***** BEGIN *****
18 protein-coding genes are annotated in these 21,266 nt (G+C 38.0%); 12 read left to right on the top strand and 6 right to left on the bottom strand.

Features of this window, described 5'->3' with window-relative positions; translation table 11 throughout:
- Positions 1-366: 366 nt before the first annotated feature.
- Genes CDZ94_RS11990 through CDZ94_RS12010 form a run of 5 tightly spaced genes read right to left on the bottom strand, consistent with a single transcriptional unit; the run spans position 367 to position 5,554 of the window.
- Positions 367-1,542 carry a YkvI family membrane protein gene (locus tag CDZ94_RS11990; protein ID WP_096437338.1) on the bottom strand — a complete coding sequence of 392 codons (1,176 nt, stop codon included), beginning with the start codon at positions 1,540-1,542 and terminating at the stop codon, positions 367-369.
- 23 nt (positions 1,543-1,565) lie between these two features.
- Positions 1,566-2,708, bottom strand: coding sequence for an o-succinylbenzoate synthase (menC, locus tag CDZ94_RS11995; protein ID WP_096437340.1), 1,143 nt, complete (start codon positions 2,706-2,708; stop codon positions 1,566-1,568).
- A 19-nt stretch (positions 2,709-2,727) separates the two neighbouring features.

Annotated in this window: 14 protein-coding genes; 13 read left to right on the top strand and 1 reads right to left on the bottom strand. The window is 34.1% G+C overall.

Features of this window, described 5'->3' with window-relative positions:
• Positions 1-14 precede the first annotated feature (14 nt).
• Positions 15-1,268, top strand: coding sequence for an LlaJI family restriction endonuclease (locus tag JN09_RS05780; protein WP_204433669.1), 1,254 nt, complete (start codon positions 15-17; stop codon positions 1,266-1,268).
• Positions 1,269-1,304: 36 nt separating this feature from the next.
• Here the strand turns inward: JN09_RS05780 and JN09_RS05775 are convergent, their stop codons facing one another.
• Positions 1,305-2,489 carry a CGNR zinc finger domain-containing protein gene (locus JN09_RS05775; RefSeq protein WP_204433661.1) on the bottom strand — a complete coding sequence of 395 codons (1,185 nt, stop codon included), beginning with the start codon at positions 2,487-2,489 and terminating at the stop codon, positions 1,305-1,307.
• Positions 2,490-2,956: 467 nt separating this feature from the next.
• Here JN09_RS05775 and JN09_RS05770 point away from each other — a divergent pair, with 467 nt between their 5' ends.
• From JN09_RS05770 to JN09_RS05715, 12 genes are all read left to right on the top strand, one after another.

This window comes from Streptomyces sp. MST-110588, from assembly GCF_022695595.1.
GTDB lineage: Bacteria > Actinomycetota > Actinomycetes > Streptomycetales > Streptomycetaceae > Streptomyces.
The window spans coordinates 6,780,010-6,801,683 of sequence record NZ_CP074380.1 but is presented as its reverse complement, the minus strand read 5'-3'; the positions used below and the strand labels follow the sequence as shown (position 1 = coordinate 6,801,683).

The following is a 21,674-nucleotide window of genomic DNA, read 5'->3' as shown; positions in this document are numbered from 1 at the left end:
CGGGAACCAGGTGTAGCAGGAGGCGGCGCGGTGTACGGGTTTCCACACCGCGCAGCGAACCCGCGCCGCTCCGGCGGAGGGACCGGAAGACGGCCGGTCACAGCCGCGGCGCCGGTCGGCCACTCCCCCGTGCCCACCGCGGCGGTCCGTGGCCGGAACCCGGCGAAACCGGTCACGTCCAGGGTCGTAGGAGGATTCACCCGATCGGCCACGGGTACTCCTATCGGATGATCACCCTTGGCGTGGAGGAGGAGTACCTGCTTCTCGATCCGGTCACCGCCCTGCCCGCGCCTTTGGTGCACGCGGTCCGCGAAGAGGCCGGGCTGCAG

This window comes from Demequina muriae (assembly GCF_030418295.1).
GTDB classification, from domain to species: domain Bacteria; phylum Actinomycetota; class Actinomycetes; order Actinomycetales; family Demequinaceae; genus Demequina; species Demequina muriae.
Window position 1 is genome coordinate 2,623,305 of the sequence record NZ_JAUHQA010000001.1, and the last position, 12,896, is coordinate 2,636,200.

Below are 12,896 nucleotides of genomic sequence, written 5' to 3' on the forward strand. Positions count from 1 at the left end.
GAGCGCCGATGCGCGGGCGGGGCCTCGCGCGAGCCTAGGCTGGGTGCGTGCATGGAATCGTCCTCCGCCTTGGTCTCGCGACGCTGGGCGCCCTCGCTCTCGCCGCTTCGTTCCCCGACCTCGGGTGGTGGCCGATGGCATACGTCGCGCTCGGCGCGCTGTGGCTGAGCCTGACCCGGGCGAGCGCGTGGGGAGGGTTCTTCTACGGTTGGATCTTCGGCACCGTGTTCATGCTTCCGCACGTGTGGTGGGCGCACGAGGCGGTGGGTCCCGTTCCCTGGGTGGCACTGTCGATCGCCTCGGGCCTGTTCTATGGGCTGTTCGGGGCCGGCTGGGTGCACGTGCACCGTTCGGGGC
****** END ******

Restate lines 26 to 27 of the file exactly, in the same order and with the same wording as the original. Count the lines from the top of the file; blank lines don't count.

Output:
Window position 1 is genome coordinate 2,623,305 of the sequence record NZ_JAUHQA010000001.1, and the last position, 12,896, is coordinate 2,636,200.

Below are 12,896 nucleotides of genomic sequence, written 5' to 3' on the forward strand. Positions count from 1 at the left end.